Table 3. Difference in SA and EU recycling climate
In Europe, the user interaction stops after the packaging has been discarded. The post-consumer waste is collected by formal waste management companies (United Nations, 2018, p.8). In South Africa, there are two user interaction phases; consumer and post-consumer interaction. The post-consumer interaction is defined by informal waste pickers and manual sorting centres. Waste pickers represent individuals who are unqualified or unable to find a job. This is where the NDP becomes applicable, the manual sorting and waste picking culture in SA, creates jobs for disabled people. Waste pickers represent the informal employment sector of SA. In 2017, 74% of all plastic materials that were recycled, originated from landfill and post-consumer sources (pickers). In 2017 +/-313780 tons of plastic were collected for recycling, in 2018 +/-519370 tons were collected and recycled. This indicates a growth of 6,7% from 2017-2018 (Plastics SA, 2019). Plastic recycling in SA is continually growing, and has significant financial gain for pickers, as can be seen in Figure 1 (Adapted from Plastics SA, 2019; Hanekom, 2019).
Figure 1.Formal & Informal employment in SA plastic packaging
An example of the importance of tailor making waste management systems according to specific regions or resources is black plastic containers. In 2015, one of Europe’s largest recycling companies Waste Management confirmed that their equipment generally cannot process black plastic due to equipment limitations. Black plastic is a favourite to use for many quick service restaurants (QSR), and as a result, this causes major concern (MacKerron, 2015, p.21). Whereas in SA, the waste picking culture (informal employment) creates the perfect solution as it can be easily sorted and recycled (Plastics SA, 2019). In the EPR plan published by Plastics SA, they emphasise the importance of the user factor within the plastic packaging economy by using the Ellen Macarthur Foundation Circular economy model. This model can be seen in Figure 2 (Adapted from Plastics SA, 2019; Ellen MacArthur Foundation, 2012, p.24).Figure 2 divides the circular economy into three spheres: biosphere, human-sphere and technosphere. The Human-sphere is highlighted as being the most important aspect within the system, showing the importance of taking user behaviours into account when designing.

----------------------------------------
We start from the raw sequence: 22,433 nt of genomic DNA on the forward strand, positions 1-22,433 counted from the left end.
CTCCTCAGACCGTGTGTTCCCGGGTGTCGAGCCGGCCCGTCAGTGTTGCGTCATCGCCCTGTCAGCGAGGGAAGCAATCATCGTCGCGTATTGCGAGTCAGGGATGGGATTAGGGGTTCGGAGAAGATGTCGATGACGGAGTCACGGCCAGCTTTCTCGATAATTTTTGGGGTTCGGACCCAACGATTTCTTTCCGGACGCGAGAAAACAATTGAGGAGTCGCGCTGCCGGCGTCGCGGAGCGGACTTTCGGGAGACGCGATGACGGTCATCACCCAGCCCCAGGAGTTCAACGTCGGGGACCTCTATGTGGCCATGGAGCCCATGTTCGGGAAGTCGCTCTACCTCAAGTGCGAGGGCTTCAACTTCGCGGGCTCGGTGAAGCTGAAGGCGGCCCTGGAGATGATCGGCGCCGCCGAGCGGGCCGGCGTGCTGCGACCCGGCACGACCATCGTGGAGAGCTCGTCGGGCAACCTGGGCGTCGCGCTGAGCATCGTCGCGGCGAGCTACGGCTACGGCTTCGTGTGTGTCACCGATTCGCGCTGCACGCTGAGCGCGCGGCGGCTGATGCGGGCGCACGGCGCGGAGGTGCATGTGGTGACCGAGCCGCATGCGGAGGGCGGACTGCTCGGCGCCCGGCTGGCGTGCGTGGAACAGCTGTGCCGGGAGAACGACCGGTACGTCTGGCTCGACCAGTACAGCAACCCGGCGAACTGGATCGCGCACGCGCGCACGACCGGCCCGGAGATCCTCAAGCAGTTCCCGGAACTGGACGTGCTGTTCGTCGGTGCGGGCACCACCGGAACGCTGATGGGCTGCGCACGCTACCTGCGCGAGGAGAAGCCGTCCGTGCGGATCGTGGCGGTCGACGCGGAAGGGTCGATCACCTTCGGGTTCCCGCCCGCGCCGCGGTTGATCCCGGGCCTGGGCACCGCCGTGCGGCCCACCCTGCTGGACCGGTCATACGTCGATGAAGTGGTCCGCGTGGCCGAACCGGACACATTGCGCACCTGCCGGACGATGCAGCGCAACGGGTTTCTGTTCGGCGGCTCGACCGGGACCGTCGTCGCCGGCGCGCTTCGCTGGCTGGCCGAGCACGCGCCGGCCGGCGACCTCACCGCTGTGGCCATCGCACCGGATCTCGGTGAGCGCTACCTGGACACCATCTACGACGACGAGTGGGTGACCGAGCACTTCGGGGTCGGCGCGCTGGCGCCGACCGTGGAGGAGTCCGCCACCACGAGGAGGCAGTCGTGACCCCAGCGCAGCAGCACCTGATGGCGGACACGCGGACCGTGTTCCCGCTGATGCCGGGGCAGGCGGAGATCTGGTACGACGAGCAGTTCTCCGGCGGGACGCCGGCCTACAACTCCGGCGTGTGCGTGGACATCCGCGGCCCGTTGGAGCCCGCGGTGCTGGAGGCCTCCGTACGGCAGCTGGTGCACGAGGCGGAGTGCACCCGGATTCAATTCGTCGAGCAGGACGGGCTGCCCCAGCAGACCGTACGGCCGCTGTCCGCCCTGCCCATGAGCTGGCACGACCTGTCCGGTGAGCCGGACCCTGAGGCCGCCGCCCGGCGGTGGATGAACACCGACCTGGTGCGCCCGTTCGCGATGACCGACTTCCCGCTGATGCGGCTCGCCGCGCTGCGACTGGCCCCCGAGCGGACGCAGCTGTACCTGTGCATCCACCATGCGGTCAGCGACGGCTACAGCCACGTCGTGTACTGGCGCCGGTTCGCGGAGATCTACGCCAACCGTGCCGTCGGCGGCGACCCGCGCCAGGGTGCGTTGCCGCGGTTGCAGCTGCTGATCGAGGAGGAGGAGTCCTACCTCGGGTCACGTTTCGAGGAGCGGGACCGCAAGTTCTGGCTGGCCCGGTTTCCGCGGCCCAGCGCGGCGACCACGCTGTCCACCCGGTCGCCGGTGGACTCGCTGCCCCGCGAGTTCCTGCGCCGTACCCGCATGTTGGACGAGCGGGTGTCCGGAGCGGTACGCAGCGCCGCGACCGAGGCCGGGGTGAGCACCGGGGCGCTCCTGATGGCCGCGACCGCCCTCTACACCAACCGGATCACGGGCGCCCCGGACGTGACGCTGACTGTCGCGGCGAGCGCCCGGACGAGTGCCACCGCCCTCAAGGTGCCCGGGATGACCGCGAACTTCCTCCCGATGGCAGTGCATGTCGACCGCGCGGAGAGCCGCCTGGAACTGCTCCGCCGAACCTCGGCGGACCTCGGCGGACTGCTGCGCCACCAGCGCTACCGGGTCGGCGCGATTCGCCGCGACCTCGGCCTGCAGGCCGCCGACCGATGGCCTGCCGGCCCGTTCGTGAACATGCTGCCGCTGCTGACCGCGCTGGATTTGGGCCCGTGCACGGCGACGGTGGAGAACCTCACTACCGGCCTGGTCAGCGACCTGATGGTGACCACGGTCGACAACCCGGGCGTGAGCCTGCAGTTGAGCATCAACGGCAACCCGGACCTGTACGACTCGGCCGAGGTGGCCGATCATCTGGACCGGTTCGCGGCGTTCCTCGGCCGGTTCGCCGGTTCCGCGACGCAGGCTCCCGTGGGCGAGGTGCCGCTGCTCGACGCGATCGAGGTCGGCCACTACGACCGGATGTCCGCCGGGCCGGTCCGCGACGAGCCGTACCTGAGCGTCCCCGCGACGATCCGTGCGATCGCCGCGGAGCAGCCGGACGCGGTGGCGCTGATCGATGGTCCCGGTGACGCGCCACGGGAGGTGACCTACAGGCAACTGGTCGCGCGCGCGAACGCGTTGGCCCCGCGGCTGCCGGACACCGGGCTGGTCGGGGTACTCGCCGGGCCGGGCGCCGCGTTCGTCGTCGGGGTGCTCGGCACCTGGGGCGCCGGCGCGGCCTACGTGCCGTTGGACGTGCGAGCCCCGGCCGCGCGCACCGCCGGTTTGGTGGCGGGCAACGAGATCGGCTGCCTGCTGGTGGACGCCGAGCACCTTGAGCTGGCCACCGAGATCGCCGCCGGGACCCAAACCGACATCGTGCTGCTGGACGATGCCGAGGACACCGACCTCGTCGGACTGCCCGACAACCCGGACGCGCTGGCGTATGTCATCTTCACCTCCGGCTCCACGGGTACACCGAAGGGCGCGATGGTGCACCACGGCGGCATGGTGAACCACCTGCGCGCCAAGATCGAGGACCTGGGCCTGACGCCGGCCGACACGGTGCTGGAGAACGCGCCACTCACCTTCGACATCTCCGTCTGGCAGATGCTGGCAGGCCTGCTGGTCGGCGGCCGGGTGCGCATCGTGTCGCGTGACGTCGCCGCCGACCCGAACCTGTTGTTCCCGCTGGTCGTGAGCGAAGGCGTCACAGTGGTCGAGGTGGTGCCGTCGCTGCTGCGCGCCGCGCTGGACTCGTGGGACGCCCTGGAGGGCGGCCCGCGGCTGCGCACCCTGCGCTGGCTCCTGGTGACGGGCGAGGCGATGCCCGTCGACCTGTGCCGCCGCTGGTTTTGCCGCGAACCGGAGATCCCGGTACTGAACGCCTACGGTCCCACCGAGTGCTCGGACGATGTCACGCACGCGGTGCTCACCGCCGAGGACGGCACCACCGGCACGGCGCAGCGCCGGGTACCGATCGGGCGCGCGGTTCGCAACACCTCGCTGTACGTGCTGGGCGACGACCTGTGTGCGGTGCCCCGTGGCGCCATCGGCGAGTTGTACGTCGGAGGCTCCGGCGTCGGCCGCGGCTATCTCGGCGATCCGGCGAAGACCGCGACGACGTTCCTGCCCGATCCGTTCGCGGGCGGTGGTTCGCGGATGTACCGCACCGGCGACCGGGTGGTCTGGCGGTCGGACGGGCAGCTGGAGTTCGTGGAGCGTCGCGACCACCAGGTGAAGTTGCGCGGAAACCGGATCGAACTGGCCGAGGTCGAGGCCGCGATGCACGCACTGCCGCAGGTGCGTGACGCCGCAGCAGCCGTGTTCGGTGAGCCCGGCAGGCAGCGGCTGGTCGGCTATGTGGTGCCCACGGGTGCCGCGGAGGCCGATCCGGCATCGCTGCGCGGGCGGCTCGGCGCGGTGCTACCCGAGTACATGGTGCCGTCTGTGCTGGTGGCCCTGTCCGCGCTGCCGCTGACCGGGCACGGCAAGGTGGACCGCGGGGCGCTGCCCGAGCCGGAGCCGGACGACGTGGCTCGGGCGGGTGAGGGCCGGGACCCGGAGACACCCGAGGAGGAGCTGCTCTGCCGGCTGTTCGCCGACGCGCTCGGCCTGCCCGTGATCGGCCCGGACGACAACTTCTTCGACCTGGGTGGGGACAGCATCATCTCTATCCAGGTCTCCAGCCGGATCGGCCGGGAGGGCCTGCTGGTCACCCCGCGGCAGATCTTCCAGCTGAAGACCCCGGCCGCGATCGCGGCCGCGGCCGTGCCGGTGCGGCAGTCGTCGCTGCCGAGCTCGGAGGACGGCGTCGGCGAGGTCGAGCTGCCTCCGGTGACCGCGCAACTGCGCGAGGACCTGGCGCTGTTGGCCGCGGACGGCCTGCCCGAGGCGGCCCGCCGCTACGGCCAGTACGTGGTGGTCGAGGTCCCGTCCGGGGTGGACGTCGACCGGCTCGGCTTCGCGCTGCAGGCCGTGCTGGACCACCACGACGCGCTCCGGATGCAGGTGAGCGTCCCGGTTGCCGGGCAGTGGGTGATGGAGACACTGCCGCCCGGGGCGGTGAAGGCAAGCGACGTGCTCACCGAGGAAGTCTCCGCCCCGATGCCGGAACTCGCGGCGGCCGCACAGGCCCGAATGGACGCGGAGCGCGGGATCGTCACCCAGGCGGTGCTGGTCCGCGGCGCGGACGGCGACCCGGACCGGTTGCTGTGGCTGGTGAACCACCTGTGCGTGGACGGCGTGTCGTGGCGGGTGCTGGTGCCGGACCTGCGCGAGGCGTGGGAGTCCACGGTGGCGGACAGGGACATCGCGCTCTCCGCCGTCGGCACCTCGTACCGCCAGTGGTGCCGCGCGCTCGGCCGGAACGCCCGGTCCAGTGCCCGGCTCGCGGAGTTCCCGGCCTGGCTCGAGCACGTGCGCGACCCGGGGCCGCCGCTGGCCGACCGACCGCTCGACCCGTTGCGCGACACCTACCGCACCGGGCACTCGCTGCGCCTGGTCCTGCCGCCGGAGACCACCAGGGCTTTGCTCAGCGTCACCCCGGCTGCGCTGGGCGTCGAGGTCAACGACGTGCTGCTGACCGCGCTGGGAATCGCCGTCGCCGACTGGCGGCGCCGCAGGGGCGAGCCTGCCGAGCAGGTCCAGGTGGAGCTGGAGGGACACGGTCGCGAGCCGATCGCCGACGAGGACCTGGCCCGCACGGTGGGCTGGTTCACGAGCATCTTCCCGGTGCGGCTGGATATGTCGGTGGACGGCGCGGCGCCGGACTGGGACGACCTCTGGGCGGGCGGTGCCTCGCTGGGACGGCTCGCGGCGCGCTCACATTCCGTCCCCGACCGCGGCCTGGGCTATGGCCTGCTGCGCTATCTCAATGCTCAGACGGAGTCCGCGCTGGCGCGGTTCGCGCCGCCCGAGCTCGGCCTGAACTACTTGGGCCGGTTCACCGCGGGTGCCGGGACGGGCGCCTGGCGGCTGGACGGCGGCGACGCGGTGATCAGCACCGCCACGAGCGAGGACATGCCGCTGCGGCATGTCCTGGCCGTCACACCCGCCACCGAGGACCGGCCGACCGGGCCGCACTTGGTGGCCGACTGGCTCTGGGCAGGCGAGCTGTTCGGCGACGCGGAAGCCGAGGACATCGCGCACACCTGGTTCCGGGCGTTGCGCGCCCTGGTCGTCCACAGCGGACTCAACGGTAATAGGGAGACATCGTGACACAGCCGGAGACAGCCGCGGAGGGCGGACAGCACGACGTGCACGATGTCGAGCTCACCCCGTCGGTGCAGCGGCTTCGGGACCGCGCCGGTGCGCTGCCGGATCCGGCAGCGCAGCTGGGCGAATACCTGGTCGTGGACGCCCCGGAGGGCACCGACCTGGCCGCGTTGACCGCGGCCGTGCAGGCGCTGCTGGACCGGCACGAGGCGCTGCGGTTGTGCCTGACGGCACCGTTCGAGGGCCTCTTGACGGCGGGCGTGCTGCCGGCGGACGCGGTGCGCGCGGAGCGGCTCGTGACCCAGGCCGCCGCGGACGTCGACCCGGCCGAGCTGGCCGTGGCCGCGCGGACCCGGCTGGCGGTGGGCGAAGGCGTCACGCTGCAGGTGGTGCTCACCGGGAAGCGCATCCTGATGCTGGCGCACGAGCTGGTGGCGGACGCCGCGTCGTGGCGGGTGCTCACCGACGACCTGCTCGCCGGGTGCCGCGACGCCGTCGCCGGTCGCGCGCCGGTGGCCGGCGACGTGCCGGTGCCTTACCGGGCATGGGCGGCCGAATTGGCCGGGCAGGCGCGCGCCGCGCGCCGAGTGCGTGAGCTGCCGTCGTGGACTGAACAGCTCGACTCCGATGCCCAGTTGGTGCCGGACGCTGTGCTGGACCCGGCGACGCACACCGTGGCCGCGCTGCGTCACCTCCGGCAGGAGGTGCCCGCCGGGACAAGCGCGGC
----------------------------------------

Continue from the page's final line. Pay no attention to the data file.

Figure 2.Circular economy model focused on user behaviour
5. Conclusion and outlookThrough doing a systematic literature and policy review, this article analysed the context of the South African PET packaging industry. Taking into consideration the global plastics climate, there is clear legislation and industry reports which prove that SA has pursued the global sustainability targets. Incorporating waste pickers into waste management and recycling programs is socially desirable, economically viable, and environmentally sound. Recommendations for the future development of PET plastic in the food and beverage industry are as follows:1. Reconsider PET plastic production and design in a holistic manner.2. Consider all facets of the system when designing PET packaging.3. Utilise gestalt principles to understand the necessary intervention needed to show what can be achieved by users.4. Combine expertise of different designers and exchange data, to develop sustainable products which cross disciplinary boundaries.5. Study supporting alternative materials and create legislation that is enforced by the local government.6. Develop opportunities for industry within local municipalities, according to their resources.7. Create waste management systems which are designed to suit the needs of the user and environment.8. Ensure governments enforce coherent system design at a local level.These recommendations include all three user categories for plastic packaging: to be eco-friendly, financially viable and socially appropriate – thus suggesting new life cycle pathways for plastic packaging in the future.